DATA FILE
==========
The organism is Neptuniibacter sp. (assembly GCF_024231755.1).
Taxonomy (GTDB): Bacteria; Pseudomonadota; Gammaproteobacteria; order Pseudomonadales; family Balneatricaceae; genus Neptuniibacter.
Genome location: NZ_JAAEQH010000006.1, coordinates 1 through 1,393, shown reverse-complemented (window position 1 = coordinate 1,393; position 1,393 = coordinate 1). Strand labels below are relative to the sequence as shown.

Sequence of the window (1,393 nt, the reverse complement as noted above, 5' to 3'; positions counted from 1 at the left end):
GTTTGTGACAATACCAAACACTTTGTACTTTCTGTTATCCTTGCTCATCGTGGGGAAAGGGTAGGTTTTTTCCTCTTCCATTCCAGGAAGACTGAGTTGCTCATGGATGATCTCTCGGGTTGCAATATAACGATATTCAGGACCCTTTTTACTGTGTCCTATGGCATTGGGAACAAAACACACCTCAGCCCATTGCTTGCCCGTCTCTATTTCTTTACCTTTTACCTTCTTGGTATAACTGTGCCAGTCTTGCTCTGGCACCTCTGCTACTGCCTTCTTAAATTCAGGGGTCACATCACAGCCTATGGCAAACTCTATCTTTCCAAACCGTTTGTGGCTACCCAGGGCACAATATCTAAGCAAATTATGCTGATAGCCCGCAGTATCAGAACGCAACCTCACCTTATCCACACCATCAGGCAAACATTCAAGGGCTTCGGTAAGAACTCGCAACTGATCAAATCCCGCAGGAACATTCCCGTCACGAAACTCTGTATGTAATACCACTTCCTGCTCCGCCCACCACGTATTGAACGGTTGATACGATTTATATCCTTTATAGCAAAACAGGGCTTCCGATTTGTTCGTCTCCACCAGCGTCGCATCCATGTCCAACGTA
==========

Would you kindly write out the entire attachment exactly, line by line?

The organism is Neptuniibacter sp. (assembly GCF_024231755.1).
Taxonomy (GTDB): Bacteria; Pseudomonadota; Gammaproteobacteria; order Pseudomonadales; family Balneatricaceae; genus Neptuniibacter.
Genome location: NZ_JAAEQH010000006.1, coordinates 1 through 1,393, shown reverse-complemented (window position 1 = coordinate 1,393; position 1,393 = coordinate 1). Strand labels below are relative to the sequence as shown.

Sequence of the window (1,393 nt, the reverse complement as noted above, 5' to 3'; positions counted from 1 at the left end):
GTTTGTGACAATACCAAACACTTTGTACTTTCTGTTATCCTTGCTCATCGTGGGGAAAGGGTAGGTTTTTTCCTCTTCCATTCCAGGAAGACTGAGTTGCTCATGGATGATCTCTCGGGTTGCAATATAACGATATTCAGGACCCTTTTTACTGTGTCCTATGGCATTGGGAACAAAACACACCTCAGCCCATTGCTTGCCCGTCTCTATTTCTTTACCTTTTACCTTCTTGGTATAACTGTGCCAGTCTTGCTCTGGCACCTCTGCTACTGCCTTCTTAAATTCAGGGGTCACATCACAGCCTATGGCAAACTCTATCTTTCCAAACCGTTTGTGGCTACCCAGGGCACAATATCTAAGCAAATTATGCTGATAGCCCGCAGTATCAGAACGCAACCTCACCTTATCCACACCATCAGGCAAACATTCAAGGGCTTCGGTAAGAACTCGCAACTGATCAAATCCCGCAGGAACATTCCCGTCACGAAACTCTGTATGTAATACCACTTCCTGCTCCGCCCACCACGTATTGAACGGTTGATACGATTTATATCCTTTATAGCAAAACAGGGCTTCCGATTTGTTCGTCTCCACCAGCGTCGCATCCATGTCCAACGTA